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Realtime Pose Comparison With TensorFlow.js

The Challenge

I'm creating a dance game in the browser that uses TensorFlow.js (also referred to as MoveNet, which is the model used) to analyze a person's movements and will compare those movements to those of the song that they're dancing to.

In the previous blog posts, I outlined a general plan and talked about how to use YouTube videos with TensorFlow.js. Now that we've got the video, we'll need to compare each frame of it with the webcam stream from the user, all in realtime. This way, the user can see how well they're doing at any given time as they play the song.

How do we compare the poses and dance moves between one person and another? How do we account for different body shapes and sizes?

The Plan

When you analyze an image (or frame of a video in my case), TensorFlow.js returns some data that looks a little like this:

    "keypoints": [
            "y": 95.41931572589485,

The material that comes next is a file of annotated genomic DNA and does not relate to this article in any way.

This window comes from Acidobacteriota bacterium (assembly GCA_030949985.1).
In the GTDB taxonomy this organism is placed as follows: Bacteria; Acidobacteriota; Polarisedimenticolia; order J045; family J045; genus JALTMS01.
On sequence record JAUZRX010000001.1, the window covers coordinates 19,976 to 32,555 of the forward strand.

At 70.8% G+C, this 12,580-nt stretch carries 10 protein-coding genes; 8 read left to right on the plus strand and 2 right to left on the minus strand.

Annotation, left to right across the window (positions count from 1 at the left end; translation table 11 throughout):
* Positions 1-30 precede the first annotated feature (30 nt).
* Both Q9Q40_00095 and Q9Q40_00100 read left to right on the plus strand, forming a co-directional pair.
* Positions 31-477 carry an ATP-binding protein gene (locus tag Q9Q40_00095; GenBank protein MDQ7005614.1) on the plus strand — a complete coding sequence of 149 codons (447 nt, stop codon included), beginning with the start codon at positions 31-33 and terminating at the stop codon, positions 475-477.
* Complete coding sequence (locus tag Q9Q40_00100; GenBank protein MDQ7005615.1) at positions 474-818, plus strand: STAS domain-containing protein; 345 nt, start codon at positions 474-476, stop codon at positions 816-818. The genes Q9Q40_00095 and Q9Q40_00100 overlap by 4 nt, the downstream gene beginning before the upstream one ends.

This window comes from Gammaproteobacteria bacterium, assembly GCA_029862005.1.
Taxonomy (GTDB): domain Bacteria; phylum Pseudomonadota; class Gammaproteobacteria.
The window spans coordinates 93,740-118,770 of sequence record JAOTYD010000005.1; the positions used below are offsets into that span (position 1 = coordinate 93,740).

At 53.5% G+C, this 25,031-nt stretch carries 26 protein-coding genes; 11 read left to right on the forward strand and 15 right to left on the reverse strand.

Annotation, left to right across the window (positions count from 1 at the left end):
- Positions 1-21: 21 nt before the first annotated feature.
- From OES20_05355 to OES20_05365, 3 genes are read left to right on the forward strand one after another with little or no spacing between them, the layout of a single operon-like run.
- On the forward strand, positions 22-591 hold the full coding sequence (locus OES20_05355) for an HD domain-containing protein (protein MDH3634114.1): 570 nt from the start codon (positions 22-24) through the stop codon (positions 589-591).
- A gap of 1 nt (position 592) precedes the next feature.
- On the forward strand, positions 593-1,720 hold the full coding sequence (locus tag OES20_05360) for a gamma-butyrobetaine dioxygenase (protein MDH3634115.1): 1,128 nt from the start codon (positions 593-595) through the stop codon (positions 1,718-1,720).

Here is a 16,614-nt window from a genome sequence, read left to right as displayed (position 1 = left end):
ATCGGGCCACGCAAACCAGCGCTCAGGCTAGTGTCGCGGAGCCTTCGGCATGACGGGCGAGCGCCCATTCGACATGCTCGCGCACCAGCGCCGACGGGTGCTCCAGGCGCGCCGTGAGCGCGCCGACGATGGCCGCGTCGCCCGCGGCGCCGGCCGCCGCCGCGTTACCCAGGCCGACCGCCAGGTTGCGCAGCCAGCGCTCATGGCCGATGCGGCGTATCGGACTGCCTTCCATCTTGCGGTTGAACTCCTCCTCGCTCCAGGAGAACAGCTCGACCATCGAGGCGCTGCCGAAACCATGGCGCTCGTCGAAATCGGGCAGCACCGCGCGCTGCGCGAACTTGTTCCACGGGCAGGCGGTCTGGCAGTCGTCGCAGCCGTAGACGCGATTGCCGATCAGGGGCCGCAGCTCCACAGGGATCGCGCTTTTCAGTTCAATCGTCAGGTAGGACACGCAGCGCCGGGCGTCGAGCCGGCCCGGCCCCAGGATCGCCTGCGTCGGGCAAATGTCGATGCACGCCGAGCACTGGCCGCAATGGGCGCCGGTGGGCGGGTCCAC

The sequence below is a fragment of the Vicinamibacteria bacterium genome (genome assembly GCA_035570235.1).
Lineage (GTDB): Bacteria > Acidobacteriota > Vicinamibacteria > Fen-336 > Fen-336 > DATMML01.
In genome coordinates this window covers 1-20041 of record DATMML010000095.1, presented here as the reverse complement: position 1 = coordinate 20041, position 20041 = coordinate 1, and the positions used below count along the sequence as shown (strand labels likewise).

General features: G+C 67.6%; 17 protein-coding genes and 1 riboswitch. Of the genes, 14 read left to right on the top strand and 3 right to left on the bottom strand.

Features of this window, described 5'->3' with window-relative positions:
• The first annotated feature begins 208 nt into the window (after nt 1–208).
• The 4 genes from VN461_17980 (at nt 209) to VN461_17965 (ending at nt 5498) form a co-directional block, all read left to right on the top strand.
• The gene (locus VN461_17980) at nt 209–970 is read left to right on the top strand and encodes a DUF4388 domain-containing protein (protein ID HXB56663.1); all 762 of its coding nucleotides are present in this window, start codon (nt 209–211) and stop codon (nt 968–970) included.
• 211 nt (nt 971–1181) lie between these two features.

"x": 289.713457280619,
            "score": 0.8507946133613586,
            "name": "nose"
            "y": 87.39720528471378,
            "x": 299.0246599912063,
            "score": 0.8859434723854065,
            "name": "left_eye"
            "y": 89.00106838638418,
            "x": 279.21988732828237,
            "score": 0.7947761416435242,
            "name": "right_eye"
        ... (and more, 17 keypoints total)
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Each keypoint has an x and y position (where the keypoint is on the screen), score (how confident TFJS is that this keypoint is correct), and name (label for the keypoint).

Here is a diagram of all the keypoints on a human model (indices are simply the order of the keypoints returned):

Keypoint diagram
(More detailed info here about the keypoint diagram)

This is all the information we get from TensorFlow.js, and we need to somehow use this data to fit our needs. We are going to get two sets of this type of data: one for the dance video that we need to match, and one for our live webcam feed.

We need to give the player a score to tell them how we'll they're doing using this data. How can we take raw 2D positional data and turn it into something useful? And after we turn it into something useful, how can we determine how well a person is performing the correct dance move?

Initial Thoughts

These were my initial, unsorted thoughts:

Base the keypoint data positions on a center, average position in the middle of the chest. This way, when the person moves, the keypoints will move with them, and thus, the keypoints will stay still. By applying this to the live keypoint data, both will be in a somewhat normalized space.